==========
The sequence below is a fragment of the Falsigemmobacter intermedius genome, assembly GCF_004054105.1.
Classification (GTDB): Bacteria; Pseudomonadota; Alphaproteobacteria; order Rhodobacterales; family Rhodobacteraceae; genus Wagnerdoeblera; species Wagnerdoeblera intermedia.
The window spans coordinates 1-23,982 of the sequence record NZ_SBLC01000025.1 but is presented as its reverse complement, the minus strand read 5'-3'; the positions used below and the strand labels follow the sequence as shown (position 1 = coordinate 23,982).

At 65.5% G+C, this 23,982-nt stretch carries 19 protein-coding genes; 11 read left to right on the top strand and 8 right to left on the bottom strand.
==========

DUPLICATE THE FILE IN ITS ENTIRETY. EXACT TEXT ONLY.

The sequence below is a fragment of the Falsigemmobacter intermedius genome, assembly GCF_004054105.1.
Classification (GTDB): Bacteria; Pseudomonadota; Alphaproteobacteria; order Rhodobacterales; family Rhodobacteraceae; genus Wagnerdoeblera; species Wagnerdoeblera intermedia.
The window spans coordinates 1-23,982 of the sequence record NZ_SBLC01000025.1 but is presented as its reverse complement, the minus strand read 5'-3'; the positions used below and the strand labels follow the sequence as shown (position 1 = coordinate 23,982).

At 65.5% G+C, this 23,982-nt stretch carries 19 protein-coding genes; 11 read left to right on the top strand and 8 right to left on the bottom strand.